A Famous Chelsea Institution
The National Army Museum may not get as much attention as the Imperial War Museum but it is none-the-less impactive. There are six floors displaying a myriad of different exihibits and artefacts including research facilities and a learning suite. The Museum’s focus is on the history of the British Army and how it has shaped our 21st century country. The British Army is operational in 80 countries today and it has had a dramatic effect on numerous nation in its life-time. Visitors can expect a highly informative tour covering many hundreds of years of history.
Exhibits include the role of the Army in various wars since as far back as the English Civil War from when it became a standing, professional force. It is highly thought-provoking and educational and stages multiple events, talks and temporary exhibitions. As well as café and a souvenir shop there is also a safe play area for children under 7.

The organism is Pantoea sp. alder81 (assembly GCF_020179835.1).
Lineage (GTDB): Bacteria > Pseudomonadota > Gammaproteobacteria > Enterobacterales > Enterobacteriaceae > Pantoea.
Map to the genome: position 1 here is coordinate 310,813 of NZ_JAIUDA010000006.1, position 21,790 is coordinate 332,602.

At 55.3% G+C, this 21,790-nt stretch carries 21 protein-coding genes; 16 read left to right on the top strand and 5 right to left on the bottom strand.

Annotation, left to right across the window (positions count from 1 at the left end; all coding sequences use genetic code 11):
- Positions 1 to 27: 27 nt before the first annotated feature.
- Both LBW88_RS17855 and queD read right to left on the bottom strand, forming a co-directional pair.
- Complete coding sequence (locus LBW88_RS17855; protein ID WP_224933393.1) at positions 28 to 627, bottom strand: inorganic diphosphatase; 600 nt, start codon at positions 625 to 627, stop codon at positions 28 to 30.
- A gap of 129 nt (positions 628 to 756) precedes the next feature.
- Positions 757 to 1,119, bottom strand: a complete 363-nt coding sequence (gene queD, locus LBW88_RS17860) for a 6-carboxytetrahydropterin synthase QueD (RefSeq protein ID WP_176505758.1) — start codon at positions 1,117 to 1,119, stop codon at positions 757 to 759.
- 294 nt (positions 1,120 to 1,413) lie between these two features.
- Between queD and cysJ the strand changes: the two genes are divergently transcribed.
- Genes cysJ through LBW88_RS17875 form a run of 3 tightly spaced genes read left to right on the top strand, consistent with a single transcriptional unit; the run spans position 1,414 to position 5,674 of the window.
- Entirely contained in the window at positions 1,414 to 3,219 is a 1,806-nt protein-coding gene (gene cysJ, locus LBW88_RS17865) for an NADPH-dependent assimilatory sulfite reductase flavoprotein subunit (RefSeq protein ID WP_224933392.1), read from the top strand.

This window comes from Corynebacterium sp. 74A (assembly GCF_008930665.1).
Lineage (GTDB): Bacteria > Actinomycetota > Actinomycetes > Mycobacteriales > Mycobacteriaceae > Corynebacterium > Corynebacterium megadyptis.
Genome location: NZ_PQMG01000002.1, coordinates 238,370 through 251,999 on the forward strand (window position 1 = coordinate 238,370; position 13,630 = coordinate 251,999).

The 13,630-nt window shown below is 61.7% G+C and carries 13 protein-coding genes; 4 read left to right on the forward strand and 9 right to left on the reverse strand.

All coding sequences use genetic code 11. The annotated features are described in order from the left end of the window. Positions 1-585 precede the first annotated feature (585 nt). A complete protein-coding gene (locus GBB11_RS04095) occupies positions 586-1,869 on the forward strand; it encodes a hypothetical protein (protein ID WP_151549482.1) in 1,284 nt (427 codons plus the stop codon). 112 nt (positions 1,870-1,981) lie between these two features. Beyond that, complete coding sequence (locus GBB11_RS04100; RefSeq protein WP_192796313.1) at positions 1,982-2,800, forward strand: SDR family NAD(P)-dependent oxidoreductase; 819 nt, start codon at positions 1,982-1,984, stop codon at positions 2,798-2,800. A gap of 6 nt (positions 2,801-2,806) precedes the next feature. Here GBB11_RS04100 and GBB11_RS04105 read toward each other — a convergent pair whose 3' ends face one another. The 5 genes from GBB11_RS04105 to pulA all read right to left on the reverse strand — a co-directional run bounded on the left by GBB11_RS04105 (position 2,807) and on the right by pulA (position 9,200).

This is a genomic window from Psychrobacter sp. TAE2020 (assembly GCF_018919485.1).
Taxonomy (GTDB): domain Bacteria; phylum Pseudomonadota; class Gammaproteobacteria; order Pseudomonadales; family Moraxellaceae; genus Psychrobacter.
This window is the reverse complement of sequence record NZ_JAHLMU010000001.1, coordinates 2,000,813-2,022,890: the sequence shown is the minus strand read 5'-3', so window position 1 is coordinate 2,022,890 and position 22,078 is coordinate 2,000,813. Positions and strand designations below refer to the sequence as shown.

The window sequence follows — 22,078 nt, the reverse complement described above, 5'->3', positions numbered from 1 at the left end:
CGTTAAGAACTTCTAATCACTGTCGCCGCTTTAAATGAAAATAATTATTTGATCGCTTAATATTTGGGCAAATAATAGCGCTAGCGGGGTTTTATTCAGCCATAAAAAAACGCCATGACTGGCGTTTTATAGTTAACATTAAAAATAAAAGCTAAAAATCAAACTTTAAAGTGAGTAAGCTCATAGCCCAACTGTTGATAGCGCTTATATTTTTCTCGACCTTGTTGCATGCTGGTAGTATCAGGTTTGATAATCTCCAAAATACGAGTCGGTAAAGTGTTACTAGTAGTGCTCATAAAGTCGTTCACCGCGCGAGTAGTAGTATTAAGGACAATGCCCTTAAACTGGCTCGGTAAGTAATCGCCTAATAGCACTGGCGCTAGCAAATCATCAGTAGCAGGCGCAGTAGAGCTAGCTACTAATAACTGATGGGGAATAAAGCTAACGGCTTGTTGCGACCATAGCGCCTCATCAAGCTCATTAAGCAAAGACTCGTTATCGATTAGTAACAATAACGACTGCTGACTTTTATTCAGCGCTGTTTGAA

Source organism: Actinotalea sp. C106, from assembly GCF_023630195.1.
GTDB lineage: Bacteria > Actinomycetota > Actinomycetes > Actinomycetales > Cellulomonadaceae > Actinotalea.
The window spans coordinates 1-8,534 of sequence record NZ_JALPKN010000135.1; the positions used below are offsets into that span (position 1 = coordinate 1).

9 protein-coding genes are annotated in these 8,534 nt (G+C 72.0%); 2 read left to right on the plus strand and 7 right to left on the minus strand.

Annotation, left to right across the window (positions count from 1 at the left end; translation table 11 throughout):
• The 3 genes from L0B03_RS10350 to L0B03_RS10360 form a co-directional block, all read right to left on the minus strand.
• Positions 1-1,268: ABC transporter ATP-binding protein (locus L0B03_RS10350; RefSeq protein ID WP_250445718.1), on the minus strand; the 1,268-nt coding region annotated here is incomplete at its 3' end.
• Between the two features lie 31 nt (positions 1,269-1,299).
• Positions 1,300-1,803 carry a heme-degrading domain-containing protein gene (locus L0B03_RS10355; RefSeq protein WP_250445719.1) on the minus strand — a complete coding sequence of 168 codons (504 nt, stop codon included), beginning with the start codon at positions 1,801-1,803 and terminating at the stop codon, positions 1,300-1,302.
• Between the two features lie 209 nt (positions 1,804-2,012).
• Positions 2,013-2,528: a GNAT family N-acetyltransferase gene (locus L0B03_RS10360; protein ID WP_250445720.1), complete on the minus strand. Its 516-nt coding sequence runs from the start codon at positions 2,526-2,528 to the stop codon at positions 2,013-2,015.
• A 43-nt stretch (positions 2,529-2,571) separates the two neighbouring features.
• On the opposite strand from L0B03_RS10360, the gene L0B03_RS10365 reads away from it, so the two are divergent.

The idea of the National Army Museum was seeded in the late 1950s and owes its existence to Field Marshal Sir Gerald Templer raised funds for it. It came into existence by Royal Charter to exhibit objects related to the British Army and to encourage research into its history and traditions. Originally it was established at the former No.1 Riding School at the Royal Military Academy, Sandhurst. The new building was started, in the ‘brutalist’ style, in 1961, and took over a decade to complete. The site was originally part of the Royal Hospital Chelsea, the home of the Chelsea Pensioners.
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